The first and second year team entrepreneurs visited the Cornwall Business Show and we tried to create a way of motivating them to make the most out of the fair and to connect with local business. One of the coaches and I decided that we would create a points system and mix everyone into teams that collect points at the fair. Every contact they collected was worth one point and every booked meeting was worth five points. As a prize the winning team could get two coaches to cook dinner for them.
The fair was a very good experience for many team entrepreneurs and a number of them got great new contacts that will boost their projects onto the next level. However, it didn’t work for everyone. I talked to a few people about this and the ones who felt they got value from the experience were those who had their businesses up and running. As coaches, we need to find ways to encourage the members of each team company to start motivating themselves and supporting each other more. It is challenging to find the golden middle way when creating activities such as visiting fairs so that everyone can get benefit from the experience, whatever stage they’re at with their work and their learning.
It was delightful to notice how businesses welcomed team entrepreneurs to their stands and opened honest conversations. This is very different to what I have experienced at fairs in Finland. There it seems that the younger you are the less any business owner is interested in what you say and especially after you have said you are a student they seem to lose all interest. I like this feature in the business culture here in Cornwall and I have also noticed that when visiting local businesses, you are more warmly welcomed than in Finland.
However, I’ve also noticed that e-mails are more often not answered than answered. This is a problem with many projects since team entrepreneurs tend to get stuck waiting for replies to mails and that is why projects don’t move forward. It is easy to hide behind the excuse of not getting an answer to an e-mail. The solution to this is to walk to a business or call them and I want to help with that.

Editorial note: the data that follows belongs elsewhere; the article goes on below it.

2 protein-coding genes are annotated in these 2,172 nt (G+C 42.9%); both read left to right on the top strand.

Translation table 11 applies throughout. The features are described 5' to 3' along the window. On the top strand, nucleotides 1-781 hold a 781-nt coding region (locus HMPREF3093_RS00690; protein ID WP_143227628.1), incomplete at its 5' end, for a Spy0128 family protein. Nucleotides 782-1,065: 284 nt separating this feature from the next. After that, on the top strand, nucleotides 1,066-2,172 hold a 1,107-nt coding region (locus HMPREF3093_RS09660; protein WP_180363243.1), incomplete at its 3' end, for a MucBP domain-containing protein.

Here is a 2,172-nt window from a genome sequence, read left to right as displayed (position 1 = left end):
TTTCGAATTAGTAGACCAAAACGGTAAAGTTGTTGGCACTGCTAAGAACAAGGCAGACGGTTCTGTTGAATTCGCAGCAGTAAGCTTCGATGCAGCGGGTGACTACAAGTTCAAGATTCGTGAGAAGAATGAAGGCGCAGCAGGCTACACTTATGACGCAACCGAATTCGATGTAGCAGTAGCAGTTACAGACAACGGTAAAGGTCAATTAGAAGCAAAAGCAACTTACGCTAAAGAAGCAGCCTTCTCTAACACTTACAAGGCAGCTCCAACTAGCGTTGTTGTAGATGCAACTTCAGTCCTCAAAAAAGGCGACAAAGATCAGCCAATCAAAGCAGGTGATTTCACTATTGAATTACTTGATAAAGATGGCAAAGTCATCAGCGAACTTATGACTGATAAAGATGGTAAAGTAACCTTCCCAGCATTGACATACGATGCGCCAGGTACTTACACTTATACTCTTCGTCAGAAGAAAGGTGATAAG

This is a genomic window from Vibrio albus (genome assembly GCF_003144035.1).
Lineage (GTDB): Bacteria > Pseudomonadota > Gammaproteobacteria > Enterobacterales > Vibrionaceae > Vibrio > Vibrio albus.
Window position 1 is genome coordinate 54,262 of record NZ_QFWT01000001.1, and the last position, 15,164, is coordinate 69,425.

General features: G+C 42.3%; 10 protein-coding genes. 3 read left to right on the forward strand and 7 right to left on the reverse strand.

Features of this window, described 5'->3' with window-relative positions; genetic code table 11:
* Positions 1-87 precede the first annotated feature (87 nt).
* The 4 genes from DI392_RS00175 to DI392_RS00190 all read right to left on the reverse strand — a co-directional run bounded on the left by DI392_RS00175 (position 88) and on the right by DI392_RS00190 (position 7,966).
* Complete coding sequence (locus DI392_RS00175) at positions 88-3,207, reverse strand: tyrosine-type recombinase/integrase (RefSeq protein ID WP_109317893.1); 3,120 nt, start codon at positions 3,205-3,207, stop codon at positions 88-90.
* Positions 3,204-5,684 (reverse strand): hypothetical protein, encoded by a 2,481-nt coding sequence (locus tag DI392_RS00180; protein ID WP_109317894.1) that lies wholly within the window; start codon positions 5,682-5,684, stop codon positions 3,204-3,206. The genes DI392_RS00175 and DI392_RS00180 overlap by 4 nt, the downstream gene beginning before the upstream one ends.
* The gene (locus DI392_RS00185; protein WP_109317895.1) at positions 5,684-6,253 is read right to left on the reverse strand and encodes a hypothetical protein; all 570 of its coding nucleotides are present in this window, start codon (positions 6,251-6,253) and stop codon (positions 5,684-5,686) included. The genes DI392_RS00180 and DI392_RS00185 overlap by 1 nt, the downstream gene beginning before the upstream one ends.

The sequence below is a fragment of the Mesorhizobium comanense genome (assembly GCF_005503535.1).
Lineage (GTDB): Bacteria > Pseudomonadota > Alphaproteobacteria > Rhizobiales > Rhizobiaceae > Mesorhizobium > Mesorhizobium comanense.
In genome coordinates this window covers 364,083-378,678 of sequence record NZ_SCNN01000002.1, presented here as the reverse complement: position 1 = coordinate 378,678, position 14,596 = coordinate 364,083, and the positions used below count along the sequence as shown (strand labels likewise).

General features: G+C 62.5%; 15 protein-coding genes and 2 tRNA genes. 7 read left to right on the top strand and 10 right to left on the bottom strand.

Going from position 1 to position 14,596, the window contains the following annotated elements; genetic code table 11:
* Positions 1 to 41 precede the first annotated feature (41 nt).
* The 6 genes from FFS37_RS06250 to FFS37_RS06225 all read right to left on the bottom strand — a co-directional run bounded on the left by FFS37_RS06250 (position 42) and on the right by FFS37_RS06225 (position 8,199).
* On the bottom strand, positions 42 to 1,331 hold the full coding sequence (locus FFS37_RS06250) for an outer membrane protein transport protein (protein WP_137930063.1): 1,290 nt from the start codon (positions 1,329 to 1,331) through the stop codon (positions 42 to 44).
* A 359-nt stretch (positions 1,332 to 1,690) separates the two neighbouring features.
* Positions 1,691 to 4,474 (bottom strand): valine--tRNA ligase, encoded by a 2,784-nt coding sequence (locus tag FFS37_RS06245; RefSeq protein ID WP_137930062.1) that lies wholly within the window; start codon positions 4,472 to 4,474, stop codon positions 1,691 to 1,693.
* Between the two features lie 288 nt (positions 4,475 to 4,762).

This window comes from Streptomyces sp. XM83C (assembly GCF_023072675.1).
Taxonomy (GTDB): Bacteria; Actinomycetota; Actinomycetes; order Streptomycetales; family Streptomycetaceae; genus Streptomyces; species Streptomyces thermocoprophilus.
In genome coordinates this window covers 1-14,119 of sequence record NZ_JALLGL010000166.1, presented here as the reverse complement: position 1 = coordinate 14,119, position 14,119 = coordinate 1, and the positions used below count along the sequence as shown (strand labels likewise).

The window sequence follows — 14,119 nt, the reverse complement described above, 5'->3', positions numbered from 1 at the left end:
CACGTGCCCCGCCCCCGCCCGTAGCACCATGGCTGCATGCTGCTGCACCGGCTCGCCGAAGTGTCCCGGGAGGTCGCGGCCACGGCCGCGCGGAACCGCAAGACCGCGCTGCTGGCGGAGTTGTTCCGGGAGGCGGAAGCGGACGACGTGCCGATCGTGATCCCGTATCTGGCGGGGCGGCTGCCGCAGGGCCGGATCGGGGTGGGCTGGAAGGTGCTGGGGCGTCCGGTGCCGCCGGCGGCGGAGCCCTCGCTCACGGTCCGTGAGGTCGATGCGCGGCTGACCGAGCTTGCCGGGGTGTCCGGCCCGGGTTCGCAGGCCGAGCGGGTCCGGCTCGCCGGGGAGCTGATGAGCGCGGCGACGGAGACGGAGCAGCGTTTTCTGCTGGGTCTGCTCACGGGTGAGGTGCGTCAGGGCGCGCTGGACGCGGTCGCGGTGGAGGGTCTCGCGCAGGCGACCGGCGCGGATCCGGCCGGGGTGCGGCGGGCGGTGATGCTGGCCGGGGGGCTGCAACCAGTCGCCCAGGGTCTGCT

I feel there could be more communication between team companies and different years about ongoing projects and opportunities. Teams are running similar projects (for example selling clothing) and instead of sharing experiences they struggle with the same issues. It is important to learn by doing and by mistakes but I think that It would be even better to learn from the mistakes of others by sharing knowledge. We held a joint session for first and second years and the feedback was very positive, with different years sharing learning and business opportunities. The difficulty with joint sessions is the fact that we are running towards the end of the year and everyone must finish their assignments. The assignments between years are very different and require different skills and input so it’s a challenge to combine sessions at this point of the academic year.
Another way of making students more aware of what the other years are doing is by arranging social events outside of the university environment. I will arrange a few evenings where we watch ice hockey and socialize together before the term ends and hopefully it will help in closing the gap between years (and of course personally I will love watching ice hockey instead of rugby!)